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Neil Brandt

I agree that culture has significant value in organizational function. From personal experience, I know that building a culture around environmental work in a non-profit setting is crucial for success. Especially in a campaign office, where the work is intense and taxing, fostering a collective passion for the impact of the work you do really helps to keep morale high and provide motivation for working hard.

I think your point about B Corps essentially requiring a company or organization to engage in some level of culture-building is well taken. I remember looking at Namaste Solar when vetting potential capstone partners, and they dedicate a fairly large section of their website to explaining company culture (it's also no coincidence that they're B Corp certified). I do think that it's important to go beyond claiming "fluffy" missions/visions/cultures with empty words, and actually doing the hard work required to build a cohesive culture that works for everyone. It definitely seems like an important part of success for organizations, B-Corp certified or not.

Andrew Cahill

Don't fret, I'm back on the comment train for your posts Carly! I strongly agree with Neil - think he hit the nail right on the head and wanted to join in on the convo. Organizational culture is especially important to younger generations (especially ours) and many organizations have begun to recognize that building a strong culture is key to recruiting talent to work there and encourages them to stay, which enhances productivity.

In terms of examples, Patagonia certainly comes to mind (another B-Corp), as I have heard a lot about their culture. For an assignment in our leadership class last fall, I interviewed Christian Anthony, the CEO of the company (ListenFirst Media) where my wife Meghan works. Anthony co-founded the company in 2011 and I asked him about the company's culture, which he stressed was very important, particularly in terms of building the culture in a new company. As CEO, Anthony stated that it was important to build a culture that features meritocracy and has a runway for growth, but noted that it should be a fun place to work as well. One of his challenges in scaling the company up from a start-up has been to maintain the culture that it started with and be a place where people stay and thrive.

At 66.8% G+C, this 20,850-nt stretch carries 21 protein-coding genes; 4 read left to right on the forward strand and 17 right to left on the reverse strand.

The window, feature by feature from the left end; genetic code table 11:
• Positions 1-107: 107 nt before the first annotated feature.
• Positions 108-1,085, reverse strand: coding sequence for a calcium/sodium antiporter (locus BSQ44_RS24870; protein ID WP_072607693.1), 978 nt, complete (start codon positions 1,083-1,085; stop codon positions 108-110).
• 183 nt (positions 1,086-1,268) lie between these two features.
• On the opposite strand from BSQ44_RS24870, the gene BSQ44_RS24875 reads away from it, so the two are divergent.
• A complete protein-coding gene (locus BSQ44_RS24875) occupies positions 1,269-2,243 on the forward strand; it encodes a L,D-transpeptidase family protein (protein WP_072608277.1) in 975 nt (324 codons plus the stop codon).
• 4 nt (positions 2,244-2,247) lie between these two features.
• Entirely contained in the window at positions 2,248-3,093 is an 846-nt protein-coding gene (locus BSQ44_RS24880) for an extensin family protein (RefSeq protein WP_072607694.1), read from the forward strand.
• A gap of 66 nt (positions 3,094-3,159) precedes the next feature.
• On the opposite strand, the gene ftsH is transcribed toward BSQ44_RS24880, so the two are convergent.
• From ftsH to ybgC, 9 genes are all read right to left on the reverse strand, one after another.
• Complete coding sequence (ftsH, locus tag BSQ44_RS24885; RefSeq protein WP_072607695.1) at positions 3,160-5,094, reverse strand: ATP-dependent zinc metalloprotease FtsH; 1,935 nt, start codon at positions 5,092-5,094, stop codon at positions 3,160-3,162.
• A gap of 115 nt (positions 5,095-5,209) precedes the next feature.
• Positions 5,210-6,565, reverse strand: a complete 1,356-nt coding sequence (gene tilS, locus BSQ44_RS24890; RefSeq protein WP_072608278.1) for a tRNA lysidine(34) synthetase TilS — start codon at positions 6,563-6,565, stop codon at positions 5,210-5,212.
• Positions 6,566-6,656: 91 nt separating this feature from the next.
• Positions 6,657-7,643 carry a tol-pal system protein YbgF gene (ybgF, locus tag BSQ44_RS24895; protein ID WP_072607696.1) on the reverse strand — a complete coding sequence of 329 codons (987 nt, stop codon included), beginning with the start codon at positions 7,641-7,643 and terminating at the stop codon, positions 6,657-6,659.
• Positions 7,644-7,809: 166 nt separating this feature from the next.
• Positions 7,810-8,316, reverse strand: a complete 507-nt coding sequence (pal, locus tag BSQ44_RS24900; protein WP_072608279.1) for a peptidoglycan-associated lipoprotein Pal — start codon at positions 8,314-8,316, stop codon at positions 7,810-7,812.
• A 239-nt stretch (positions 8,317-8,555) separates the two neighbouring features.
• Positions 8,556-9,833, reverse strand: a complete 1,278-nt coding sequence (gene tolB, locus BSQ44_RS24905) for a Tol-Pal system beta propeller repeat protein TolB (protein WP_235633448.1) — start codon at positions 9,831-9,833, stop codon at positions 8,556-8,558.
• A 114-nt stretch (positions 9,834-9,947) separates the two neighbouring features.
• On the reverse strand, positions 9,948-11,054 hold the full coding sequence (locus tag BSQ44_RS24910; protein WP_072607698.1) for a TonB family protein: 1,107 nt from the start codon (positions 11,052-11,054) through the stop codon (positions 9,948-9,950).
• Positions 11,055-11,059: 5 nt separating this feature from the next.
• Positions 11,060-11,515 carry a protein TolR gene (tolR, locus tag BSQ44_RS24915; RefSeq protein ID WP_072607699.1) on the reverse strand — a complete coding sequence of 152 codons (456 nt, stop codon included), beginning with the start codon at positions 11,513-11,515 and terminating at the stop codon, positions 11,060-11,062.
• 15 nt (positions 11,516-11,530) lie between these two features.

Hopefully I'm not overstepping my bounds here, but I'd be curious to hear your view on the culture at B Lab itself. How adept are they at practicing what they preach and maintaining a strong culture?

Carly Snider

Thanks for the comments Neil and Andrew! It was great to hear your thoughts and examples on successful organizational culture.

To you question, Andrew, I think B Lab is improving the company culture significantly over the past year. With improvements in salary transparency, enhancing health/wellbeing and professional benefits, and creating an open door policy between employees and founders, they have successful working to 'walk their talk'. That being said, I do think there is a lot of room for further improvements in diversity and inclusion, career mapping, and salary/hourly rate (especially for interns/entry level positions). Great question!

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